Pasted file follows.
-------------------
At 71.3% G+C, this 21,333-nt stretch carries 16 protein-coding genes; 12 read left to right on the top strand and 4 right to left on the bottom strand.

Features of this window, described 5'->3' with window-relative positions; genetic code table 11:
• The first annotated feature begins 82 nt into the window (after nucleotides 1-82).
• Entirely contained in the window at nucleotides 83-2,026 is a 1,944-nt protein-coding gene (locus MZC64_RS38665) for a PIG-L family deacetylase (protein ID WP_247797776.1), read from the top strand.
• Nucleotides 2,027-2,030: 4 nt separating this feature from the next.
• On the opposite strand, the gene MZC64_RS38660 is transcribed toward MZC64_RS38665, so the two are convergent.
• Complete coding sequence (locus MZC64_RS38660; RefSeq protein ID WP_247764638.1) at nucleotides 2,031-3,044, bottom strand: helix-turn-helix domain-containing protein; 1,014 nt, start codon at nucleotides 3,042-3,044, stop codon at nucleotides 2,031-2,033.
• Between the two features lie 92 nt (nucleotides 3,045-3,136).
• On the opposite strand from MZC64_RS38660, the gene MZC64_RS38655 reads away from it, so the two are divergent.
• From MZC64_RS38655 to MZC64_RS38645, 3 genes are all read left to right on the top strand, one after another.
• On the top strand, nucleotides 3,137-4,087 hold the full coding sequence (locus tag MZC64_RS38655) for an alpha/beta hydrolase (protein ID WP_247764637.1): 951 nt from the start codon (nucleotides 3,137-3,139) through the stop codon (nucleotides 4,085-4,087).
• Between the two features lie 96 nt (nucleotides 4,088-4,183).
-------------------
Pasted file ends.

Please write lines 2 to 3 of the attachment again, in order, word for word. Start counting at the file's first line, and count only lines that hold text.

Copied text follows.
Features of this window, described 5'->3' with window-relative positions; genetic code table 11:
• The first annotated feature begins 82 nt into the window (after nucleotides 1-82).